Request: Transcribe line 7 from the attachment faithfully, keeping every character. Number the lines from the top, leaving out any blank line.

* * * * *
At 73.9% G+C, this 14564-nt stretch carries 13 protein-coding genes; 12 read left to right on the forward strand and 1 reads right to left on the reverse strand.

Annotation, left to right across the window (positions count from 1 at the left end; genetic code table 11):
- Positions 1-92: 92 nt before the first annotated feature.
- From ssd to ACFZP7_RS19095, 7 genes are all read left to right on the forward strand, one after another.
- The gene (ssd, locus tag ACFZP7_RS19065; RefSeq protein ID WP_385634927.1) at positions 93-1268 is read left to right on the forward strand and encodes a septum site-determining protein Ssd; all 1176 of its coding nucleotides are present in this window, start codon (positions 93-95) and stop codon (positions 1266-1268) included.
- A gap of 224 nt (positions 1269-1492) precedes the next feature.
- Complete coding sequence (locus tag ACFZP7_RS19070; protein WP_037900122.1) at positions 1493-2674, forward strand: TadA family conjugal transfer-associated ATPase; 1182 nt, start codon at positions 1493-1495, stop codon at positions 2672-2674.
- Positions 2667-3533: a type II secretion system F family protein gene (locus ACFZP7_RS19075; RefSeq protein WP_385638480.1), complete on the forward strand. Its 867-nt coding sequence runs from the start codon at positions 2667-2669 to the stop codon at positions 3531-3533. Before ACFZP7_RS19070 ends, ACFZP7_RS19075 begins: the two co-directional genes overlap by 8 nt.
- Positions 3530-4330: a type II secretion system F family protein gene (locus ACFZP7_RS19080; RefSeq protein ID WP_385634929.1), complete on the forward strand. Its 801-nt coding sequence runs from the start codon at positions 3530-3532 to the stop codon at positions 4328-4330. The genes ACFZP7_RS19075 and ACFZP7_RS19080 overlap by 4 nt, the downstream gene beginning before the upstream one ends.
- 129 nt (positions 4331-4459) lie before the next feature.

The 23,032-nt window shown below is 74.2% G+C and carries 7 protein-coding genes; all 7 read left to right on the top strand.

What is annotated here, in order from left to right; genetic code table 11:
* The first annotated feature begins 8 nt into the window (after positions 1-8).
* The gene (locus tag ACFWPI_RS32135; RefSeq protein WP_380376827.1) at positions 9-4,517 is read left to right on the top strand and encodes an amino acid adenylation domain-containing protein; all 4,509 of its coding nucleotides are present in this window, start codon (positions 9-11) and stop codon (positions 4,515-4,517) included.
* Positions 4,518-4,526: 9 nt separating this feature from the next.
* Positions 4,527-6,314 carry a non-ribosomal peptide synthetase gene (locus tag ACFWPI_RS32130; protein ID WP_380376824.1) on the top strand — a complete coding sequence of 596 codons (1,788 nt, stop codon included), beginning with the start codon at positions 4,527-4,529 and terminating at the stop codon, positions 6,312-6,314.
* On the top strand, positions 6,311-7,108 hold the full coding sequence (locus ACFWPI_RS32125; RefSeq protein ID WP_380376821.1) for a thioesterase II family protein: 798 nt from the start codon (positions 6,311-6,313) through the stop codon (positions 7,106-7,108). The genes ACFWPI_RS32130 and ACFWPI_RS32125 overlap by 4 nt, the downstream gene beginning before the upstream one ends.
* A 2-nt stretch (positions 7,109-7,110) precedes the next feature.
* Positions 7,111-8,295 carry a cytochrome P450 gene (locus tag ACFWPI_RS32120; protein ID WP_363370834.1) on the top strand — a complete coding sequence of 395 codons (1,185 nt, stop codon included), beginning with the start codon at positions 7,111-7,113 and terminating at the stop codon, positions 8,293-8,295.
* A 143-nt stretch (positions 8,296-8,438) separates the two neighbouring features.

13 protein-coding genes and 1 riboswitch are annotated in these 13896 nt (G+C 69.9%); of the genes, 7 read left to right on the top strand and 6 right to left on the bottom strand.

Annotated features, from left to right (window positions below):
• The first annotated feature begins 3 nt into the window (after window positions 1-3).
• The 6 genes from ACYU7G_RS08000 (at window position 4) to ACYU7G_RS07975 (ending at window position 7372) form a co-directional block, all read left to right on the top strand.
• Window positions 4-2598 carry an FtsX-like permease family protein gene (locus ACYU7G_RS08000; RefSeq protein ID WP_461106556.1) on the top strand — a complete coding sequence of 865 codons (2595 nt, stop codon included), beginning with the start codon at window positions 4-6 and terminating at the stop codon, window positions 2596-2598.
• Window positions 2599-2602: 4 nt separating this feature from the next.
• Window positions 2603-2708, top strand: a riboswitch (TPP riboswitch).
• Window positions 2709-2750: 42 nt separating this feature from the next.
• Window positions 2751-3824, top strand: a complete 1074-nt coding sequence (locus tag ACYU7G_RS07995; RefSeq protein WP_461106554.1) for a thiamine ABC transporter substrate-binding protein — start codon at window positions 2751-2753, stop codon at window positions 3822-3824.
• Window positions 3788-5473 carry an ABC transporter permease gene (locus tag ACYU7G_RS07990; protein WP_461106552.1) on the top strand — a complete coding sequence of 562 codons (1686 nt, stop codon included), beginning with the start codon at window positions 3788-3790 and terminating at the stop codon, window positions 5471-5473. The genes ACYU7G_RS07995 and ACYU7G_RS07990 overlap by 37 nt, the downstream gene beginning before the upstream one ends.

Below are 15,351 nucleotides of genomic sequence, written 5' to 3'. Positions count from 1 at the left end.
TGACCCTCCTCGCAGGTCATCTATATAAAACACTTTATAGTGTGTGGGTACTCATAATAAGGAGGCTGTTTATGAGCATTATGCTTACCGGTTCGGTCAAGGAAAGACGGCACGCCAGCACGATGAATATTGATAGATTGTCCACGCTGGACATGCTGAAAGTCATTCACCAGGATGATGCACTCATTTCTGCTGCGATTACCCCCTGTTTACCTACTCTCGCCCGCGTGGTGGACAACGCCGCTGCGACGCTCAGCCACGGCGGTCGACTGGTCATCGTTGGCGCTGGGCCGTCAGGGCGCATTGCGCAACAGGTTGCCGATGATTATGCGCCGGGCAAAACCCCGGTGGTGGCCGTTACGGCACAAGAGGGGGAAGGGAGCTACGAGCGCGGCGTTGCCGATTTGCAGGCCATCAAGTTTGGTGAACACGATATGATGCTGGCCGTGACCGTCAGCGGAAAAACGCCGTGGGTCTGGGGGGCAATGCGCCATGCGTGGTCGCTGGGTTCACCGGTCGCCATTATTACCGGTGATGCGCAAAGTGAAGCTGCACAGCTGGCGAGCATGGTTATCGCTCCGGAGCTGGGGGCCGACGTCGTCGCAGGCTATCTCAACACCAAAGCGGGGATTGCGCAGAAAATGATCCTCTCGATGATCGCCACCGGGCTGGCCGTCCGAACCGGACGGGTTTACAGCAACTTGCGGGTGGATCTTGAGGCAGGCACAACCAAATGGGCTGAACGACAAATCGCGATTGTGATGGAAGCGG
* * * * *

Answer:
- Complete coding sequence (locus tag ACFZP7_RS19070; protein WP_037900122.1) at positions 1493-2674, forward strand: TadA family conjugal transfer-associated ATPase; 1182 nt, start codon at positions 1493-1495, stop codon at positions 2672-2674.